Search for native plants by scientific name, common name or family. If you are not sure what you are looking for, try the Combination Search or our Recommended Species lists.
Search native plant database:
Strickland, Sam C.
Melica nitens (Scribn.) Nutt. ex Piper
Three-flower melic, Tall melicgrass, Threeflower melicgrass, Melicgrass
Poaceae (Grass Family)
USDA Symbol: MENI
USDA Native Status: L48 (N)
Small florets, 2 or 3 in number, but 2 most common in the southern parts of its range, which dangle in loose panicles on the slender, arching stems of this 3-5 ft. grass. Leaf blades usually flattened. Spikelets longer than they are wide.
A very graceful-looking, rhizomatous, cool-season grass usually found in part-shade in savannahs and open woodlands. In the northern reaches of its range, it is called Three-Flower Melic, because its florets, appearing in spring, are in groups of three. Further south, including in Texas, the florets are most often in groups of two. However many there are, they are white and showy swaying above the spring green foliage. By summer, the grass has gone to seed, turning tan as the hot months progress. It is somewhat of a summer dormant and is often cut back in early fall, just before the next seasons growth begins. In the wild, it is associated with Wild Hyacinth (Camassia scilloides) and oak or juniper savannahs.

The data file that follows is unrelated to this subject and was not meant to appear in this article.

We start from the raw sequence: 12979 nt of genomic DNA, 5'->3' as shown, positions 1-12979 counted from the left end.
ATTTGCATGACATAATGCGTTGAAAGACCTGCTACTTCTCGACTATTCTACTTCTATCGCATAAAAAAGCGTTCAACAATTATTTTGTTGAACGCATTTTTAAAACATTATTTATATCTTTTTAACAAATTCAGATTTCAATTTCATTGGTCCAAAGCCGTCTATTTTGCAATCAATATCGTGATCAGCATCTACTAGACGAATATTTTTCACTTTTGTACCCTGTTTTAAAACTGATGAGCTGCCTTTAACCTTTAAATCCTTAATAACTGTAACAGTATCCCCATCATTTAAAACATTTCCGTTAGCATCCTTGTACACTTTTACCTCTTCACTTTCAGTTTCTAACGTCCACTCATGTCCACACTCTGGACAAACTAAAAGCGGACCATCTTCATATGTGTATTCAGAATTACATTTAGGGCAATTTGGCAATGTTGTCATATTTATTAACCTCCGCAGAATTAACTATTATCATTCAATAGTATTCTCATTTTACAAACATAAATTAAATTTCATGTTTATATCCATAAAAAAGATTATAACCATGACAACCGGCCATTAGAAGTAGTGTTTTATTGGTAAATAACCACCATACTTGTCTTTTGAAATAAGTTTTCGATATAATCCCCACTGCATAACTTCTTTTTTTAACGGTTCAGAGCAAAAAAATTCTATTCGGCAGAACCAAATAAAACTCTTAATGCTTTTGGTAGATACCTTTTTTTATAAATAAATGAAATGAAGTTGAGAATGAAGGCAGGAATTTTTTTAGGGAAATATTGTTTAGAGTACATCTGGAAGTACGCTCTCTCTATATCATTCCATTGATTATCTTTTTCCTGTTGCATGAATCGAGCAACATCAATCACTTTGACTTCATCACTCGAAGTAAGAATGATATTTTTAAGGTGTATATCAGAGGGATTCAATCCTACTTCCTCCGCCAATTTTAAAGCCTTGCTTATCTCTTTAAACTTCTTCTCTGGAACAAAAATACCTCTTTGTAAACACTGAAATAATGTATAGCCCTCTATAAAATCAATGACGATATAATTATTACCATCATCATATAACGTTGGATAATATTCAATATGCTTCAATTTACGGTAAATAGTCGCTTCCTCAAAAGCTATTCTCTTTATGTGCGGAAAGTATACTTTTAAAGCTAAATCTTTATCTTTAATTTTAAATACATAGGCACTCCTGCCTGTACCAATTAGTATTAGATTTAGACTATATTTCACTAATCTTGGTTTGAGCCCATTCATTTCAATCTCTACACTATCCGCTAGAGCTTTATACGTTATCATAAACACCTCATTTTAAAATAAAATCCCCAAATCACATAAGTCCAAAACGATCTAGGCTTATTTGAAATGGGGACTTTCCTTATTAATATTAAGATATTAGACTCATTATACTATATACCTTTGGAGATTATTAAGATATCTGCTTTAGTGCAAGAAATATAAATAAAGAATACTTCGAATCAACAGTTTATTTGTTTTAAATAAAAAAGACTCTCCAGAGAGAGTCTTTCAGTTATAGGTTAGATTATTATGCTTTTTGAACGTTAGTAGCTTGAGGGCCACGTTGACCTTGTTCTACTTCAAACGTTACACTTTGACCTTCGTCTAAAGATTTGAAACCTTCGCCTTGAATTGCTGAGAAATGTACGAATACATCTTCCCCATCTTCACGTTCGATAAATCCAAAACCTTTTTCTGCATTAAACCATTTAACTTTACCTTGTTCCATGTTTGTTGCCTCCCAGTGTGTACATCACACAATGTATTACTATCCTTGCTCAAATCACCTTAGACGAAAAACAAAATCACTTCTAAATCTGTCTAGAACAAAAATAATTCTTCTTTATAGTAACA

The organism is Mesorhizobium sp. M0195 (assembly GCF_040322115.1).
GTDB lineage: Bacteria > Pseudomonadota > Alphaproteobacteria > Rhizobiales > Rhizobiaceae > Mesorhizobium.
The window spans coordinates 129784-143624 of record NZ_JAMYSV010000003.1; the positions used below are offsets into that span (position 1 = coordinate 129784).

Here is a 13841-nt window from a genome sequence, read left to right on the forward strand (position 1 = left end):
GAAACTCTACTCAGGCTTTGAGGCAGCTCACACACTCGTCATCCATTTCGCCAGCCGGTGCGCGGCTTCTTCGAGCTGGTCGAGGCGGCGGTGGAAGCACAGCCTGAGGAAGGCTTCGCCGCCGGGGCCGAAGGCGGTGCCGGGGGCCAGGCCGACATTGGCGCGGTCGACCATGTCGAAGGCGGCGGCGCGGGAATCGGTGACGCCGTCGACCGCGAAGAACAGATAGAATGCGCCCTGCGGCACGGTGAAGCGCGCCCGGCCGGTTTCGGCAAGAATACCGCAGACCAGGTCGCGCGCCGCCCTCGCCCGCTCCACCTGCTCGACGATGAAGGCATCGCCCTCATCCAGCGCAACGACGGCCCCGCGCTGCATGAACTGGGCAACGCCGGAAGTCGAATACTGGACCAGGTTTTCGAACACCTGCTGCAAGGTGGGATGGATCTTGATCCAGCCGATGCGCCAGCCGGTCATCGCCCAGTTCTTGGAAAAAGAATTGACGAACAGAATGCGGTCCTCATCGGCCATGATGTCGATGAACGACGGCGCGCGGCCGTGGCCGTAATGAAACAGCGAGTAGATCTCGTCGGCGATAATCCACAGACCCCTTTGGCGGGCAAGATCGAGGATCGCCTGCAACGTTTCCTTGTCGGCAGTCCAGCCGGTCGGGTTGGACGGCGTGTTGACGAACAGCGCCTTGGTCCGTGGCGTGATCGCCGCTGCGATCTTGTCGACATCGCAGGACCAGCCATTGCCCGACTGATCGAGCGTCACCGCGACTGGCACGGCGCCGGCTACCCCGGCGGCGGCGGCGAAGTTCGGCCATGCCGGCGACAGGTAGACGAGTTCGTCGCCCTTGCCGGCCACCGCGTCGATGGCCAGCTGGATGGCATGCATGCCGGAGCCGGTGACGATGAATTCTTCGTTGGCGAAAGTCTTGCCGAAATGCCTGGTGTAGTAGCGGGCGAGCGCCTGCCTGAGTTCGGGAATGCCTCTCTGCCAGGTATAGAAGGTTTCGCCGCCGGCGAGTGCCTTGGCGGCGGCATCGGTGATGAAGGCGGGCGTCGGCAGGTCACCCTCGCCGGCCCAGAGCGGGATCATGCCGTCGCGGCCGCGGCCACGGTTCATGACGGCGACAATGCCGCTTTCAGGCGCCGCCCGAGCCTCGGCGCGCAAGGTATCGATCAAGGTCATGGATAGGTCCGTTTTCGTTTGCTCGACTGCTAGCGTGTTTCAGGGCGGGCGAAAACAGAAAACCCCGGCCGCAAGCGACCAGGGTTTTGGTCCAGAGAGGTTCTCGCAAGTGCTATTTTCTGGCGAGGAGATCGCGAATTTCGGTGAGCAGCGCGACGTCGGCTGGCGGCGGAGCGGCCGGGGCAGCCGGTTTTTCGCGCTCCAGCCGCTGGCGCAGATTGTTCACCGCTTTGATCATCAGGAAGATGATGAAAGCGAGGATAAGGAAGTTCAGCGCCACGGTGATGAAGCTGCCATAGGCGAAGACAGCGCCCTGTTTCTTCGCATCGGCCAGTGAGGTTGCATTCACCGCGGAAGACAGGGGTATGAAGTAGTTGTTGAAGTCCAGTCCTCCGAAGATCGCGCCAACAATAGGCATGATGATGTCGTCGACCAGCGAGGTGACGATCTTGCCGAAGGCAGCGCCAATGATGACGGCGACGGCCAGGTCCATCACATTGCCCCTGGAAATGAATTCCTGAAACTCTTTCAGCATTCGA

Bloom InformationBloom Color: White
Bloom Time: Mar , Apr , May
, WV Native Distribution: PA
to extreme s.e. MN
s. to n. VA,
w. NC, OK, TX,
Coahuila, and Nuevo Leon. Native Habitat:
Open woods; rocky grasslands; bluffs; alluvial flats
Growing ConditionsWater Use: Medium
Light Requirement: Part Shade
Soil Moisture: Dry , Moist
Soil Description: Well-drained, rocky or sandy, acid or calcareous loams
Conditions Comments: The more sun it gets, the quicker it will turn brown and go dormant during hot, dry summers. The more moisture it gets, the more sun it can take.
BenefitUse Ornamental: An attractive, shade-loving grass with decorative flowers and seedheads, used as an accent or drift planting.
Conspicuous Flowers: yes
PropagationPropagation Material: Root Division , Seeds
Commercially Avail: yes
Maintenance: Cut back to the base in September or October in Texas.
From the National Organizations Directory
According to the species list provided by Affiliate Organizations, this plant is either on display or available from the following:
Lady Bird Johnson Wildflower Center
- Austin, TX
Herbarium Specimen(s)NPSOT 1020
Collected Apr 29, 1995 in Bexar County by Mike Fox
Record Last Modified: 2010-01-05
Research By: TWC Staff, GDG